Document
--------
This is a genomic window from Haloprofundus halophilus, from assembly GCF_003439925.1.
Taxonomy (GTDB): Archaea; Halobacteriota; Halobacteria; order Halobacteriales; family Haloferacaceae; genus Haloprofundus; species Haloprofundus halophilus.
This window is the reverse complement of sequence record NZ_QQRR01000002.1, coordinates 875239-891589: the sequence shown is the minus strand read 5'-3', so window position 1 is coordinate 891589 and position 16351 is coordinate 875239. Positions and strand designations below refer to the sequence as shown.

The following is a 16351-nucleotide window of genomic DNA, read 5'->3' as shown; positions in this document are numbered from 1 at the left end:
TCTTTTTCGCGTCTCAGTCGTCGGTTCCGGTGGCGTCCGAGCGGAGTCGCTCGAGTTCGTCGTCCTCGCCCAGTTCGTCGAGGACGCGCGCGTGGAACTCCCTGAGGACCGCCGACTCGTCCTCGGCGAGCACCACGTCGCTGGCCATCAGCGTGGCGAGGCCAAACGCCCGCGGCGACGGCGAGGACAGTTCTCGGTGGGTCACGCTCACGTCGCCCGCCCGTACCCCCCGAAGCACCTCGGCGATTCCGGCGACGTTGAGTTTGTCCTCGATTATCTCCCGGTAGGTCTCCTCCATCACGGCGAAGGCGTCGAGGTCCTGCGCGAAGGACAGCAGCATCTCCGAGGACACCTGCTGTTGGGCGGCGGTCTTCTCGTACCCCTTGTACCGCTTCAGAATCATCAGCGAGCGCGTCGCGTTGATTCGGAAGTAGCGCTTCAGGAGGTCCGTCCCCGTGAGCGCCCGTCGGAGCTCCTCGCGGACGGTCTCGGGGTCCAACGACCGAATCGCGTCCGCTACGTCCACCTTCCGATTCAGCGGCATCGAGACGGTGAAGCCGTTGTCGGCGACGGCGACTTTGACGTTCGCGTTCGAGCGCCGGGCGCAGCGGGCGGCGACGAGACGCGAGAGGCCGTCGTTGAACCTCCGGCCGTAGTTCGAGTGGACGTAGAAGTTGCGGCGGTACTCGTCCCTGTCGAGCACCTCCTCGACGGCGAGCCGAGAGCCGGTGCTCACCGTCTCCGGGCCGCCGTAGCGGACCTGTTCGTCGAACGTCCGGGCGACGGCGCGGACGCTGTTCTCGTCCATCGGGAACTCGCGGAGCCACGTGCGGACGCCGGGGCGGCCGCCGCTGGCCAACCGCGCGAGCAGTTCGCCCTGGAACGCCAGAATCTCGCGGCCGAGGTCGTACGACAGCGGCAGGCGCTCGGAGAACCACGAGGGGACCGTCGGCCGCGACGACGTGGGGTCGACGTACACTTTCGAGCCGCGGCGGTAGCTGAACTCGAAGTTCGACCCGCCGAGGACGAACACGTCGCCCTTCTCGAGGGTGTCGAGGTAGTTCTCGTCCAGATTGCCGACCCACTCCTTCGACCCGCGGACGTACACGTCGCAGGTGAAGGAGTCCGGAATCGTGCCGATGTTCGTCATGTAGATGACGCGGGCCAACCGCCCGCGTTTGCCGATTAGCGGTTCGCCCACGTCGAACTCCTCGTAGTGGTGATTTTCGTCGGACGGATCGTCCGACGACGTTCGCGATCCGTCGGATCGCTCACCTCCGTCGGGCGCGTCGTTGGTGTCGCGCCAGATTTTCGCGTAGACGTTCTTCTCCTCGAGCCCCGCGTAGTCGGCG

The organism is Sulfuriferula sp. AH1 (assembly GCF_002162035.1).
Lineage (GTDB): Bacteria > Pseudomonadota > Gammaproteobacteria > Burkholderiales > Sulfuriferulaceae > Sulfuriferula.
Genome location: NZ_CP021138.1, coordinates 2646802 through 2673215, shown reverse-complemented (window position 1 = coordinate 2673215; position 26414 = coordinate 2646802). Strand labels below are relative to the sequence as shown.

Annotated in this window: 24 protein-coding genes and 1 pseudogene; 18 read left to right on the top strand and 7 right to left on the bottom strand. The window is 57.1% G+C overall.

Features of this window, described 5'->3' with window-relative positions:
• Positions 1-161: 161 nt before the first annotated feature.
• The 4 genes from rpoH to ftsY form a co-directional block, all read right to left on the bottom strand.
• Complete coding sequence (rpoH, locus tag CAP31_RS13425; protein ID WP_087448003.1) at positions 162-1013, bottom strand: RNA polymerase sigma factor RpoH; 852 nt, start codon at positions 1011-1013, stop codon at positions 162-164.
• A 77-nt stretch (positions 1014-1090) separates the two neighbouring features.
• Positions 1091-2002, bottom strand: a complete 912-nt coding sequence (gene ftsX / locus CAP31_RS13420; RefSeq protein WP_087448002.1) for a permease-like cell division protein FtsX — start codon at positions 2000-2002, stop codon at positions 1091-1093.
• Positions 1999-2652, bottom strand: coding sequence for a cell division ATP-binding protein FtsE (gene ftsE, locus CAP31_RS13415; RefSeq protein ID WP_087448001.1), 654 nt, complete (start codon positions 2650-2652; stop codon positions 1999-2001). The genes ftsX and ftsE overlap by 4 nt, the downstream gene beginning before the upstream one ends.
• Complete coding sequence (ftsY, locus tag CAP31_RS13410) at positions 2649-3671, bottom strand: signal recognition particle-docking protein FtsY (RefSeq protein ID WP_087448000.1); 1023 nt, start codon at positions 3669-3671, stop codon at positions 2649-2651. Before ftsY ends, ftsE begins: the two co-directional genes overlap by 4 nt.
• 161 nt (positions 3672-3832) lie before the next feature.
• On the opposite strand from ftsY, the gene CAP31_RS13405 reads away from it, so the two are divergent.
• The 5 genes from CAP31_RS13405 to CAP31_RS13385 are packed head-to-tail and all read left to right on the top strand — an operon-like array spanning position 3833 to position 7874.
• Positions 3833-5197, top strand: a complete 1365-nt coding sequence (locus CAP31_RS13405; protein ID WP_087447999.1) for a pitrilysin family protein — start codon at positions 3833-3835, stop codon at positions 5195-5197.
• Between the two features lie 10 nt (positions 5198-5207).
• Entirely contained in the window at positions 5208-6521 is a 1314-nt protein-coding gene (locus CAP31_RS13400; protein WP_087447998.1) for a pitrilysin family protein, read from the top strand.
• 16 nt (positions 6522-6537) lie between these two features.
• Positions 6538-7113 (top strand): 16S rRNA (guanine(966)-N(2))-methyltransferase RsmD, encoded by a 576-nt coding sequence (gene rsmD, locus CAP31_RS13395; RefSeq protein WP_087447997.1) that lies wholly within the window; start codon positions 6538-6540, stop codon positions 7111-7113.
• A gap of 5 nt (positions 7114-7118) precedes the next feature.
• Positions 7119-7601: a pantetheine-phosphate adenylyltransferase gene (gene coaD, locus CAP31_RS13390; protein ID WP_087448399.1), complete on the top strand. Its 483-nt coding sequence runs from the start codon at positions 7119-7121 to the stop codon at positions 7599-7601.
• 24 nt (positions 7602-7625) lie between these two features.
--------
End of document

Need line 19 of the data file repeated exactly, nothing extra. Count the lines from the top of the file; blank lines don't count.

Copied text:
• On the opposite strand from ftsY, the gene CAP31_RS13405 reads away from it, so the two are divergent.